Nava made peace with the Upper Lipans on February 8, 1791, in San Fernando and recognized Chief José Antonio as their principal leader. Nava’s conditions were that José Antonio would punish wrongdoers and force them to make restitution or turn them over to the Spanish; the Lipans would restore captives; and when they rounded up mustangs, they would return animals with known brands. They could enter frontier towns to trade as long as they did no damage. And they must break with El Calvo (Picax-andé) and ally with the Spanish. José Antonio agreed to Nava’s terms but said they had no captives. He promised to whip robbers, kill murderers, and return animals taken from corrals, but they expected to be paid for catching stock running free. Breaking with Picax-andé would take time, he said.2


17. War and Peace



War and Peace

The Apache is proud of nothing, except of being brave, and this attitude reaching such a degree, that he despises the man of whom no bold deed is known . . .

—Antonio Cordero, 1796 1

José Antonio asked for peace for his entire nation in January 1793, but the mantle of principal chief had passed to Canoso, Chiquito and Moreno, who were hunting buffalo. They would come in and negotiate when they returned. Nava was beginning to understand the diversity of Lipanería and found it to be a far more varied group than the other Apaches in his territories. For that reason, he suggested flexible terms. Nava’s proposed articles of peace included the usual demands to cease hostilities, return captives and turn over branded animals, along with the usual promises of rations and trade. The Spanish also offered to designate territory where Lipans could hunt and gather unhindered. If Picax-andé asked for peace, “let him enter and treat him in all good faith,” Nava said. If he was willing to go to Santa Fe, he could be considered friendly. “If he goes to his rancheria, tell him we have learned of the bad advice given to the Mescaleros and Lipans to separate them from our friendship and alliance: in the future he needs to be more loyal.”2


18. Castro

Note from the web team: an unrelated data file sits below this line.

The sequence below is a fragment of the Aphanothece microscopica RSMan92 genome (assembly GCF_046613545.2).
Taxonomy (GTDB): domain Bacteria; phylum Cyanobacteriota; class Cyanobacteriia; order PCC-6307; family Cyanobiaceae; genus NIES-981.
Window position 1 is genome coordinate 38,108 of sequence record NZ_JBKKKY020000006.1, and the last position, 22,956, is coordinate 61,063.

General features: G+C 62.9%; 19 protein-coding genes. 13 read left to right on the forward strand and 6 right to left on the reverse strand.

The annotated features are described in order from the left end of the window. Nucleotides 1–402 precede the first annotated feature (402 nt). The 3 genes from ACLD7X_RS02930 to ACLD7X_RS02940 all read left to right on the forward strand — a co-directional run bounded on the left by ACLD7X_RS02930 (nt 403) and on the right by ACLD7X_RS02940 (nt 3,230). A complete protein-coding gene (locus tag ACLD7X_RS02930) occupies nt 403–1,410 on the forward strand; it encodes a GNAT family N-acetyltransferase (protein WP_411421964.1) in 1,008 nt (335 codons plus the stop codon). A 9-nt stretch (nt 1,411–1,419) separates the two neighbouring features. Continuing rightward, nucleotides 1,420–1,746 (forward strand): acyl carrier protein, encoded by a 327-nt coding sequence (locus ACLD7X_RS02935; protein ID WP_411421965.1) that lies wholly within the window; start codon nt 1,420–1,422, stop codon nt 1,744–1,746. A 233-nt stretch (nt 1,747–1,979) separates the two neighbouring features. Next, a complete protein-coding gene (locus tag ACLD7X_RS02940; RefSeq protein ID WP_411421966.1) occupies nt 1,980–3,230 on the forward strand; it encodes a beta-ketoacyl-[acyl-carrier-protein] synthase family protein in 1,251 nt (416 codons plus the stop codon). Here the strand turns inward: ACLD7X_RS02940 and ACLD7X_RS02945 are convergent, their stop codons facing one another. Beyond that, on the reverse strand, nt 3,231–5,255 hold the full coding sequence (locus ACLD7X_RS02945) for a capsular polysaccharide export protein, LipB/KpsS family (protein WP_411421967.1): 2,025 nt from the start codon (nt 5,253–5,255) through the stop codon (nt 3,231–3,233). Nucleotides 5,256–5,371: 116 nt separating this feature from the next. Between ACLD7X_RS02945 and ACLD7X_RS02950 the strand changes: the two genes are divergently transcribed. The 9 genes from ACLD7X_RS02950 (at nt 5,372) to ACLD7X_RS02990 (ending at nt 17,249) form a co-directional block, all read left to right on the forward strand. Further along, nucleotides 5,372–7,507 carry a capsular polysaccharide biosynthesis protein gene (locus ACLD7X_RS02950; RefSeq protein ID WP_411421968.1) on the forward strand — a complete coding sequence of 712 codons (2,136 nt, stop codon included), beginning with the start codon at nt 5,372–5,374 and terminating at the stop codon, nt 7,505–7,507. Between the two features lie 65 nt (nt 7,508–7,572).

The Lipans have a chief who is quite civilized. Castro, as he is called, speaks good Spanish and has a feeling for justice and equity.

—Jean Louis Berlandier, 1828 1

Comanches claimed to be friends, but still they attacked the People’s relatives—the Sejende, the Cuelcajende, the Natagés and the Túédinendé—to the west. The Comanches declared war impulsively, without first summoning a council to deliberate. They didn’t observe the laws of hospitality. As allies, the Comanches were unworthy. When the two Spaniards came to tell the People that Mexico was free of the Spanish king and encourage them to break with the Comanches, the People obliged. They didn’t need the Comanches. They would go to Mexico City and negotiate their own peace.2

When Spain finally released her grip on Mexico, Commandant-General Gaspar López on November 3, 1821, sent a proclamation to all the chiefs or captains of Indian tribes announcing the change of government. He directed Francisco Ruiz and Vicente Tarín, known to have influence with the Comanches and Lipans, to visit both tribes. The Lipans were living near Laredo and in Coahuila at Santa Rosa and Aguaverde; in Texas on the San Sabá, Guadalupe, San Marcos, and Colorado rivers; and on the Gulf Coast between present Houston and Galveston and at the mouth of the Rio Grande. “In my opinion, the Lipans are the best horsemen,” Ruiz reported. They were “very adept” with their weapons and known to steal Spanish livestock and alter the brand with gunpowder or a branding iron but “do seem to have a disposition toward cultivating the soil.” Citizens, however, were still bitter about depredations.3